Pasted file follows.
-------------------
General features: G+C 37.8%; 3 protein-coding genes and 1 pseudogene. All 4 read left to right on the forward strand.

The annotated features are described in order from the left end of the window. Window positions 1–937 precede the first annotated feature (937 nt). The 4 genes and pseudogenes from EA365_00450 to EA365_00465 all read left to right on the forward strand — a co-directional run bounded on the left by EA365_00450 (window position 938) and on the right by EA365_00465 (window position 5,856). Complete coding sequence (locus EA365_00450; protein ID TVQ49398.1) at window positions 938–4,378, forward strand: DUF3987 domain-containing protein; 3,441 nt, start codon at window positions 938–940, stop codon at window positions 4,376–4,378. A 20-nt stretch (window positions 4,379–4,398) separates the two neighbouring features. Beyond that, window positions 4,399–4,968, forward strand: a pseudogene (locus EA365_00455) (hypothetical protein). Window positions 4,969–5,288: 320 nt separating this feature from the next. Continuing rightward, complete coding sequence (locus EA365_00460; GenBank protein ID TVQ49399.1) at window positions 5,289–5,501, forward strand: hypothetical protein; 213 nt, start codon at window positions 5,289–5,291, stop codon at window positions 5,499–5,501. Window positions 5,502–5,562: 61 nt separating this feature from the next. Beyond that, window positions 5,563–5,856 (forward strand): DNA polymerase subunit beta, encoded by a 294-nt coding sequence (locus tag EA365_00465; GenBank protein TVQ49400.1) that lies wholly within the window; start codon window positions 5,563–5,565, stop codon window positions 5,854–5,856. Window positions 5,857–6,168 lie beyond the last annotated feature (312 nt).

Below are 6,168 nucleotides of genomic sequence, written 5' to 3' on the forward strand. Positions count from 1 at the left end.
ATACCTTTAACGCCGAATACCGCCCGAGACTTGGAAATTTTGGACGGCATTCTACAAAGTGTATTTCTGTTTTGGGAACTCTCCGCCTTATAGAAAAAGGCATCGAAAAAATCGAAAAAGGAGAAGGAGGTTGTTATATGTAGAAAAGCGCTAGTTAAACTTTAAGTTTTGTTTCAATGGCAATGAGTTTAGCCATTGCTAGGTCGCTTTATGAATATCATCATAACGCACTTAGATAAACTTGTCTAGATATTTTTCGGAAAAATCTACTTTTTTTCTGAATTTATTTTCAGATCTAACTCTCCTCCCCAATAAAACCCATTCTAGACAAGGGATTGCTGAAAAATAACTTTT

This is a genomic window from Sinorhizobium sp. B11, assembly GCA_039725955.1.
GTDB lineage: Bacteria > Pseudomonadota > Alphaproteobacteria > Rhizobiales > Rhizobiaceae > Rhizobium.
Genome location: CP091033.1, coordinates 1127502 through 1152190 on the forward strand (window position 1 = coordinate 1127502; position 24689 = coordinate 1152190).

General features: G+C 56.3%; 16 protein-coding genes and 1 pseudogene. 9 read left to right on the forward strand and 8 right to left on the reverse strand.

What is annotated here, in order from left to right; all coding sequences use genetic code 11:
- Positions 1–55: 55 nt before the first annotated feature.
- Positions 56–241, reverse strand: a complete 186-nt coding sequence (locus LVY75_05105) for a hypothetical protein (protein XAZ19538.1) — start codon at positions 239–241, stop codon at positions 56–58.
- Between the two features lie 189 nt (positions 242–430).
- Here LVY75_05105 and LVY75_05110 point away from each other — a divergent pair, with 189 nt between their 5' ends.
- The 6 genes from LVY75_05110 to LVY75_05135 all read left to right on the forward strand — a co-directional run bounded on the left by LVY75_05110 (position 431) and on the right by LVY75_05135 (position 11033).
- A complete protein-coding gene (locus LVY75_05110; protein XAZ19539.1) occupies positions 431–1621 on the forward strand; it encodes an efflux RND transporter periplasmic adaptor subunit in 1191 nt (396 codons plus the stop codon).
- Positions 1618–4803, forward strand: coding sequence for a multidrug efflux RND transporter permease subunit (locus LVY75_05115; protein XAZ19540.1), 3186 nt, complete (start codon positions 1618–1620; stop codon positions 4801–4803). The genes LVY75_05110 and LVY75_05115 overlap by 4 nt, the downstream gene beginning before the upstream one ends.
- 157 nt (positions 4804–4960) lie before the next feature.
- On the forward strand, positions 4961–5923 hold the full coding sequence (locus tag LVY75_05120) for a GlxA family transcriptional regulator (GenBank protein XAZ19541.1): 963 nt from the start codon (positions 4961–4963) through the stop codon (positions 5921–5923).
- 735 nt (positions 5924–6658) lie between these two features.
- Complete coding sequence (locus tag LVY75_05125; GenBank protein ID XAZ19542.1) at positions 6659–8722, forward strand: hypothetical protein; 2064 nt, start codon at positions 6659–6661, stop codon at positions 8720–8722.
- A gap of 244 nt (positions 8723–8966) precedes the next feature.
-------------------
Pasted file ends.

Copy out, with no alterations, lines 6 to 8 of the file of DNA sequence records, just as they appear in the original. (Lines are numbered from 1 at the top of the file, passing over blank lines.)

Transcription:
GTDB lineage: Bacteria > Pseudomonadota > Alphaproteobacteria > Rhizobiales > Rhizobiaceae > Rhizobium.
Genome location: CP091033.1, coordinates 1127502 through 1152190 on the forward strand (window position 1 = coordinate 1127502; position 24689 = coordinate 1152190).

General features: G+C 56.3%; 16 protein-coding genes and 1 pseudogene. 9 read left to right on the forward strand and 8 right to left on the reverse strand.